A Blog by Jonathan Low

 

Dec 29, 2020

Vaccine Spurs Return-To-Office Plans For Summer 2021

The availability of Covid vaccines and their widespread acceptance are leading employers and landlords to believe that a mass return to the workplace from remote locations will be possible by summer 2021. 

But that does not mean a return to pre-Covid schedules. Many companies are planning on hybrid models with employees allowed to work from home two or three days a week, and some are designing 'hub and spoke' sites to create less dense offices. The office is not dead, but it wont be the same.

Peter Grant reports in the Wall Street Journal:

A widespread return probably won’t take place until the late spring or early summer of 2021 when enough people have been vaccinated in the U.S. During an initial transition period, office density likely will be low, workers will wear masks and a range of other safety precautions will be followed. Businesses will likely begin opening small satellite offices in metropolitan areas and offering employees the option of working there, at home or in centralized headquarters, or a combination of the three (for) “hub-and-spoke” strategies

Office-building landlords are hoping that the massive Covid-19 vaccination campaign launched in the U.S. this month will lead to millions of people returning to workplaces in 2021 after spending most of the pandemic working from home.

But it isn’t going to be soon. Rather, a widespread return probably won’t take place until the late spring or early summer of 2021 when enough people have been vaccinated in the U.S. for the population to come close to achieving “herd immunity,” according to public-health professionals and executives in the real-estate industry.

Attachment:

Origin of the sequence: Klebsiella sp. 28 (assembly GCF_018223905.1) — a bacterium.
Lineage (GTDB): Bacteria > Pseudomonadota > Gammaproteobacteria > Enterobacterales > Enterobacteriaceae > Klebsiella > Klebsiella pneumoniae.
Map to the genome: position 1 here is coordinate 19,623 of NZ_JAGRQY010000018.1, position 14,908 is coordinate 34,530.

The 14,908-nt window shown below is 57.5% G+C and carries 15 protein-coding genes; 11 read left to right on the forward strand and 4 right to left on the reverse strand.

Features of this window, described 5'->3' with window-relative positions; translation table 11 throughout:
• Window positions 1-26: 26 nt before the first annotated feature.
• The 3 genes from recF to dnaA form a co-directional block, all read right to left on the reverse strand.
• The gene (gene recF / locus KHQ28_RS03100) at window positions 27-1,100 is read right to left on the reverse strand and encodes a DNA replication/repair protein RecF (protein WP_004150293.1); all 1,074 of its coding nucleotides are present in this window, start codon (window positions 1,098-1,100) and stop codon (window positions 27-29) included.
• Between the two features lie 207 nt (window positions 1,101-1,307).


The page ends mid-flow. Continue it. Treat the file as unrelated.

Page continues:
Moreover, the office world that will be reinhabited next year will look a lot different from the one that was hurriedly vacated in mid-March when the fear of Covid-19 sent much of the U.S. labor force into lockdown. During an initial transition period, office density likely will be low, workers will wear masks and a range of other safety precautions will be followed.

Long-term changes in the workplace will continue for years. Working from home and other remote locations, which became a necessity during the pandemic, will likely remain a major part of the workplace, employers and real-estate executives say.

Businesses that are highly competitive for top talent will likely begin opening small satellite offices in metropolitan areas and offering employees the option of working there, at home or in centralized headquarters—or a combination of the three. Design firm Gensler already is working with a half dozen Fortune 100 companies on such “hub-and-spoke” strategies, as they are becoming known in the office industry, said Joseph Brancato, co-chairman of the firm.

Many of the hubs and spokes are being designed to encourage informality, he said. “Things are going to be a lot more informal after people have been on their couches or working at their kitchen tables for the last nine months,” Mr. Brancato said.